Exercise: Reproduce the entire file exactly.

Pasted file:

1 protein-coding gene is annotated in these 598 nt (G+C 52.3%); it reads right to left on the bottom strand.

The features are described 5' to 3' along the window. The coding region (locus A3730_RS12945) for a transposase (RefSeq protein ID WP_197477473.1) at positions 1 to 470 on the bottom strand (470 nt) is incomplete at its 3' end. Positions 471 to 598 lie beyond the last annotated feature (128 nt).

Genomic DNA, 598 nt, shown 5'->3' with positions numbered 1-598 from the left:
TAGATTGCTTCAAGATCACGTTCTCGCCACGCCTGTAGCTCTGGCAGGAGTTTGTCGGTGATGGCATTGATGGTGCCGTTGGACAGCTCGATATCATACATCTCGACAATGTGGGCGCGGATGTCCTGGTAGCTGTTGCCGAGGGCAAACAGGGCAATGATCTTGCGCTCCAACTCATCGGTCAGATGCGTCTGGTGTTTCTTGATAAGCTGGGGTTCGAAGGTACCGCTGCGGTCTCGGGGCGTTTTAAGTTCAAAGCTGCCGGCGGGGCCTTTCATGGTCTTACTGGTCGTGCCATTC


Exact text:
1 protein-coding gene is annotated in these 598 nt (G+C 52.3%); it reads right to left on the bottom strand.

The features are described 5' to 3' along the window. The coding region (locus A3730_RS12945) for a transposase (RefSeq protein ID WP_197477473.1) at positions 1 to 470 on the bottom strand (470 nt) is incomplete at its 3' end. Positions 471 to 598 lie beyond the last annotated feature (128 nt).

Genomic DNA, 598 nt, shown 5'->3' with positions numbered 1-598 from the left:
TAGATTGCTTCAAGATCACGTTCTCGCCACGCCTGTAGCTCTGGCAGGAGTTTGTCGGTGATGGCATTGATGGTGCCGTTGGACAGCTCGATATCATACATCTCGACAATGTGGGCGCGGATGTCCTGGTAGCTGTTGCCGAGGGCAAACAGGGCAATGATCTTGCGCTCCAACTCATCGGTCAGATGCGTCTGGTGTTTCTTGATAAGCTGGGGTTCGAAGGTACCGCTGCGGTCTCGGGGCGTTTTAAGTTCAAAGCTGCCGGCGGGGCCTTTCATGGTCTTACTGGTCGTGCCATTC